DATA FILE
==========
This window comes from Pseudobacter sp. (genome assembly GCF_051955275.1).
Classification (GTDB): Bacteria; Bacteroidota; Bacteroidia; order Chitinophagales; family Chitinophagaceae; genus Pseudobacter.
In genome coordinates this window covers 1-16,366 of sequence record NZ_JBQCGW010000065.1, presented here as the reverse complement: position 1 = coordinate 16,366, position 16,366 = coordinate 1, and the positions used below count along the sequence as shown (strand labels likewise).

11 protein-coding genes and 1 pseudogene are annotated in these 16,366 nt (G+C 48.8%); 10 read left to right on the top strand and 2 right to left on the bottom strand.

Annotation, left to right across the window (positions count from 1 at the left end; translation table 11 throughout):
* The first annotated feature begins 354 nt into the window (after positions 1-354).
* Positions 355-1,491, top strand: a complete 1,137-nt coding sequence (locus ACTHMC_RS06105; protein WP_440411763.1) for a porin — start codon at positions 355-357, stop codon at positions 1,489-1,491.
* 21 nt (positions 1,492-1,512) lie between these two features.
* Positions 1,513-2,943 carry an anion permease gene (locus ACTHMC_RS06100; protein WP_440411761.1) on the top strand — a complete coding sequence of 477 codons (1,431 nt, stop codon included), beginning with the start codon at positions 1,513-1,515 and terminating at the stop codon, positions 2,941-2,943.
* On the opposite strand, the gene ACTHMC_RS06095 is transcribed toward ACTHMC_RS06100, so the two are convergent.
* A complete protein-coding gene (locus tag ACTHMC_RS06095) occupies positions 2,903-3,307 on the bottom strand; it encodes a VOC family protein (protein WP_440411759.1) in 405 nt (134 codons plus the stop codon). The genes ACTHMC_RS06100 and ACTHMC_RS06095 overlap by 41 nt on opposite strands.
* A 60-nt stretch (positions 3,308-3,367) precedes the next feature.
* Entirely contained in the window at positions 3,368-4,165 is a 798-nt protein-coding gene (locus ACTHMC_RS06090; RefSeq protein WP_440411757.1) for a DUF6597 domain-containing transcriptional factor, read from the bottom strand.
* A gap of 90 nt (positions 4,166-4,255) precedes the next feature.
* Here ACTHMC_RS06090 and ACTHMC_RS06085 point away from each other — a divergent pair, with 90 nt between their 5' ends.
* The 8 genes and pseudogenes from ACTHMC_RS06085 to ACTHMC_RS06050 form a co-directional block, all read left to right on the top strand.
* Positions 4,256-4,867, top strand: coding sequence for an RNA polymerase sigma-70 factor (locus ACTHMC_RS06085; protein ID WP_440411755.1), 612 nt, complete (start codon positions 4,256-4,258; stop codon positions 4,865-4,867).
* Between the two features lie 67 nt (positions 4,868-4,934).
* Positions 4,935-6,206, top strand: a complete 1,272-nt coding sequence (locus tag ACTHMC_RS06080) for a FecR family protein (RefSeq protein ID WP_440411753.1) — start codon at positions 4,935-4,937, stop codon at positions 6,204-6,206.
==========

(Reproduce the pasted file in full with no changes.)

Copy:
This window comes from Pseudobacter sp. (genome assembly GCF_051955275.1).
Classification (GTDB): Bacteria; Bacteroidota; Bacteroidia; order Chitinophagales; family Chitinophagaceae; genus Pseudobacter.
In genome coordinates this window covers 1-16,366 of sequence record NZ_JBQCGW010000065.1, presented here as the reverse complement: position 1 = coordinate 16,366, position 16,366 = coordinate 1, and the positions used below count along the sequence as shown (strand labels likewise).

11 protein-coding genes and 1 pseudogene are annotated in these 16,366 nt (G+C 48.8%); 10 read left to right on the top strand and 2 right to left on the bottom strand.

Annotation, left to right across the window (positions count from 1 at the left end; translation table 11 throughout):
* The first annotated feature begins 354 nt into the window (after positions 1-354).
* Positions 355-1,491, top strand: a complete 1,137-nt coding sequence (locus ACTHMC_RS06105; protein WP_440411763.1) for a porin — start codon at positions 355-357, stop codon at positions 1,489-1,491.
* 21 nt (positions 1,492-1,512) lie between these two features.
* Positions 1,513-2,943 carry an anion permease gene (locus ACTHMC_RS06100; protein WP_440411761.1) on the top strand — a complete coding sequence of 477 codons (1,431 nt, stop codon included), beginning with the start codon at positions 1,513-1,515 and terminating at the stop codon, positions 2,941-2,943.
* On the opposite strand, the gene ACTHMC_RS06095 is transcribed toward ACTHMC_RS06100, so the two are convergent.
* A complete protein-coding gene (locus tag ACTHMC_RS06095) occupies positions 2,903-3,307 on the bottom strand; it encodes a VOC family protein (protein WP_440411759.1) in 405 nt (134 codons plus the stop codon). The genes ACTHMC_RS06100 and ACTHMC_RS06095 overlap by 41 nt on opposite strands.
* A 60-nt stretch (positions 3,308-3,367) precedes the next feature.
* Entirely contained in the window at positions 3,368-4,165 is a 798-nt protein-coding gene (locus ACTHMC_RS06090; RefSeq protein WP_440411757.1) for a DUF6597 domain-containing transcriptional factor, read from the bottom strand.
* A gap of 90 nt (positions 4,166-4,255) precedes the next feature.
* Here ACTHMC_RS06090 and ACTHMC_RS06085 point away from each other — a divergent pair, with 90 nt between their 5' ends.
* The 8 genes and pseudogenes from ACTHMC_RS06085 to ACTHMC_RS06050 form a co-directional block, all read left to right on the top strand.
* Positions 4,256-4,867, top strand: coding sequence for an RNA polymerase sigma-70 factor (locus ACTHMC_RS06085; protein ID WP_440411755.1), 612 nt, complete (start codon positions 4,256-4,258; stop codon positions 4,865-4,867).
* Between the two features lie 67 nt (positions 4,868-4,934).
* Positions 4,935-6,206, top strand: a complete 1,272-nt coding sequence (locus tag ACTHMC_RS06080) for a FecR family protein (RefSeq protein ID WP_440411753.1) — start codon at positions 4,935-4,937, stop codon at positions 6,204-6,206.